The sun came out, it got relatively warm, and the Courier’s Fife office staff – not naming names – carried out their usual rigmarole of turning the air con off and on in a bid to stay sane.
I’d imagine our office wasn’t alone in playing out that particular scenario, and it still always amazes me when I see Fifers moaning when it’s even slightly sweat-inducing weather. C’est la vie.
But the one thing that struck me this week with the sudden blast of heat was the fact that hundreds, probably even thousands, of individuals, couples and families had most likely spent a small fortune on jetting off to sunnier climes on their summer holidays, just as the Fife Riviera was showing off its full glory.
I’m not having a go at these people, and I for one love to travel whenever I can. It broadens the mind and all that.
However, the last few days should certainly hit home to Fifers that this kingdom of ours has more than its fair share of hidden gems and should be a bigger tourist trap than it already is.
Apart from the ‘ken likes’, the ‘do you ken what’s I’m on about like eh?’, and the reputation for being tight with our purse strings, people from this neck of the woods can often be known for being disparaging about where they come from. But the truth is, if you stop and look, Fife is a wonderful part of the world.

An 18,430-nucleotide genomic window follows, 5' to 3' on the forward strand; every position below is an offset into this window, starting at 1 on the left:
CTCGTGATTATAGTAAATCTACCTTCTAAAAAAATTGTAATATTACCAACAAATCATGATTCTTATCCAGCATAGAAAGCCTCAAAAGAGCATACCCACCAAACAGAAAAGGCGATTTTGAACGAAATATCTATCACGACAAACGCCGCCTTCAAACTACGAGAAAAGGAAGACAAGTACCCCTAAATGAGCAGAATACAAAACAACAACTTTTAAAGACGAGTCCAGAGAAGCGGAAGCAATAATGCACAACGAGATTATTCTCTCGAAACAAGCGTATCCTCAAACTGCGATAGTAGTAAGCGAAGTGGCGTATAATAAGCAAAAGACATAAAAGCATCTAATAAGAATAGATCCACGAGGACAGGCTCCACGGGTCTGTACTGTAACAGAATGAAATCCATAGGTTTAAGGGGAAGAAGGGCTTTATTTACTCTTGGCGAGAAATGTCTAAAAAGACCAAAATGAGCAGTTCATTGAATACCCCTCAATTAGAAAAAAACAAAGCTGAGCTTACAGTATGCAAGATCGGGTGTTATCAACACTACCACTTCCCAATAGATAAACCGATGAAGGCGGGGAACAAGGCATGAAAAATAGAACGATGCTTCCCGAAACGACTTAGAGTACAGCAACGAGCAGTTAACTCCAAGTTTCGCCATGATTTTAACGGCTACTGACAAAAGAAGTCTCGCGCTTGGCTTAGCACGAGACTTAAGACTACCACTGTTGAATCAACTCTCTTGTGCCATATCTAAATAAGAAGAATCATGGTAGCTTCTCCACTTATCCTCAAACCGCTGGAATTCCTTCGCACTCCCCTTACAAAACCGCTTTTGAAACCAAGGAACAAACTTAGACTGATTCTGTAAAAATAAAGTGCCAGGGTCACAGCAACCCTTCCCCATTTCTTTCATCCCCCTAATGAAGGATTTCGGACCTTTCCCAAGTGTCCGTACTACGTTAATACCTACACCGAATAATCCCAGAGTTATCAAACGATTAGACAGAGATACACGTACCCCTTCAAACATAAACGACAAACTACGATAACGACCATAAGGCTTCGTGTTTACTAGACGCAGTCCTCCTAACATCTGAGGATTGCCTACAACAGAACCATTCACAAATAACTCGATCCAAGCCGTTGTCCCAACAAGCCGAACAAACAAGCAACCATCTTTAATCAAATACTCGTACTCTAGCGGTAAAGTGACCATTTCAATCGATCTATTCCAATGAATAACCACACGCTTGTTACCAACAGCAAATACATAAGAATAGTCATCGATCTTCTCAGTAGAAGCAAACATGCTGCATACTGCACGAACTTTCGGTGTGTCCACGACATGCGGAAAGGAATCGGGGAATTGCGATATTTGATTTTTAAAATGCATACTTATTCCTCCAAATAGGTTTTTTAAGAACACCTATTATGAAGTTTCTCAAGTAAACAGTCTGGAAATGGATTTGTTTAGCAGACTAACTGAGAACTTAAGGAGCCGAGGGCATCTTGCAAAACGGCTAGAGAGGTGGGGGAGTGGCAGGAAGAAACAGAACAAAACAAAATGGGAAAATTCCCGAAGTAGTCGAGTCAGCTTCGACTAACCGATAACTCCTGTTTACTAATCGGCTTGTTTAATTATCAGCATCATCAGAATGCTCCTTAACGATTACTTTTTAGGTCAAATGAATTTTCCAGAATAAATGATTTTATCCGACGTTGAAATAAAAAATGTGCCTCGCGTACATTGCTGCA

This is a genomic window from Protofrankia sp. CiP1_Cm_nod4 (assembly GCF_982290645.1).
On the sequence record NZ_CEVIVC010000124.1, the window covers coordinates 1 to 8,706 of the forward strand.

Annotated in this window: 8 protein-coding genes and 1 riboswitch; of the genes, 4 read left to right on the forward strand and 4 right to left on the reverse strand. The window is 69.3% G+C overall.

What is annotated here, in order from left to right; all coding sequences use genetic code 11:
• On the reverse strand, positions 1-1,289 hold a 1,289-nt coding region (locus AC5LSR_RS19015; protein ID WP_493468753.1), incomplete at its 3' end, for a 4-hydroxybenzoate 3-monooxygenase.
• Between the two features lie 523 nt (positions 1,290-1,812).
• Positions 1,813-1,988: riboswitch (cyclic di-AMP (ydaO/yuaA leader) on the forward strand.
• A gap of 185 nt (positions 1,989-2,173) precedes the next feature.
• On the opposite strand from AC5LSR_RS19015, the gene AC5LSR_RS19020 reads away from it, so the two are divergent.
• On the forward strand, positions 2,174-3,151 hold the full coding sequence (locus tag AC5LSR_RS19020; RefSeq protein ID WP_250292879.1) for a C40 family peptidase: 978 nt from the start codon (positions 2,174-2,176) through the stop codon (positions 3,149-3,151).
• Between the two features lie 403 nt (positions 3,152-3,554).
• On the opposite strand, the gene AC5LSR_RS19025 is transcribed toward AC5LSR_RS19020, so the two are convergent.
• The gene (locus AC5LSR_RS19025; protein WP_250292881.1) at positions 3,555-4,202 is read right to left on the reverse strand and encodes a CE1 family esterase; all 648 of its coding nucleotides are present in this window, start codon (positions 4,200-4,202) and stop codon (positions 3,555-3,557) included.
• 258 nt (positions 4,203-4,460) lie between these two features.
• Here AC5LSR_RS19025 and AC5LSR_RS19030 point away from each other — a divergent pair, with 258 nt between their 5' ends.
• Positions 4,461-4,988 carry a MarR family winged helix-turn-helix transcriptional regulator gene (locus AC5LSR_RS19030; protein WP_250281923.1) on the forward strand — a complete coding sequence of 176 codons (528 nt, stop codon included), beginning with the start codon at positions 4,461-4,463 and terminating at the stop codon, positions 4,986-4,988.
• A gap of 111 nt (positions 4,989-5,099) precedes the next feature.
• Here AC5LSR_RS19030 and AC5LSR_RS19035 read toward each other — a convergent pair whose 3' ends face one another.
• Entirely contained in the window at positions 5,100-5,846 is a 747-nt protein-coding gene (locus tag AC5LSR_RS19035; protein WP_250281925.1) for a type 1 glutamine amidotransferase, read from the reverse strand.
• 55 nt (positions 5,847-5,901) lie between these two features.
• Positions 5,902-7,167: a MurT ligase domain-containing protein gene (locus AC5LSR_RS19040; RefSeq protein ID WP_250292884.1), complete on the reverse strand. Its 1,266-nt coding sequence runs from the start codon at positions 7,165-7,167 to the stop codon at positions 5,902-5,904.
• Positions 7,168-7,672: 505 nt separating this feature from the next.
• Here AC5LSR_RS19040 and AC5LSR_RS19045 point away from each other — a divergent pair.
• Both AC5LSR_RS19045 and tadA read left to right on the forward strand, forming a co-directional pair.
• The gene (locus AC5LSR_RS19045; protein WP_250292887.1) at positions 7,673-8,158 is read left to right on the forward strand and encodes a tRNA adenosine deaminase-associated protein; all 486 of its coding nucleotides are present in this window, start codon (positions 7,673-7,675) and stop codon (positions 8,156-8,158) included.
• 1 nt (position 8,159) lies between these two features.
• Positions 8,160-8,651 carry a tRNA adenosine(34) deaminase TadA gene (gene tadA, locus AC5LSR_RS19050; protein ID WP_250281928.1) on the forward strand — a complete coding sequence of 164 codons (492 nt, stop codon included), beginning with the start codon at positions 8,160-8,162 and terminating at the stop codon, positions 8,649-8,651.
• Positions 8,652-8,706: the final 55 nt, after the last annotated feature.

Travellers, explorers, walkers, cyclists, history buffs, museum-lovers, foodies, golfers, beach lovers – you name it, they are all catered for in spades in Fife, and there’s not many regions of the UK that can tick all those particular boxes.
One minute you could be learning about Dunfermline Abbey’s history at the award-winning Carnegie Museum and Galleries, for free I might add, then later that day you could be building sandcastles while enjoying an ice cream at St Andrews West Sands.
Fife’s tourism is definitely thriving, with latest estimates suggesting that the industry is now worth almost £600 million to the local economy.
Visitor numbers are up and as such their spending is up, while tourism-related employment has also risen beyond the 12,000 mark. And it’s not just the Americans armed with their golf clubs, as the bus load of Japanese tourists I saw exploring the East Neuk last week – and enjoying fish and chips at Anstruther I might add – proves.
However, I think there’s still more work to be done in getting homegrown Fifers themselves out to explore their natural habitat. A lot of Fife’s attractions come at a cost for families that can be too much to bear, and that’s maybe something that needs to be looked at more closely.
Nevertheless, ‘staycation’ shouldn’t be seen as a dirty word.
Some idiot may well have created it to make people who can’t afford to jet off elsewhere feel better about themselves, but there’s no shame in looking a little closer to home to make some memories.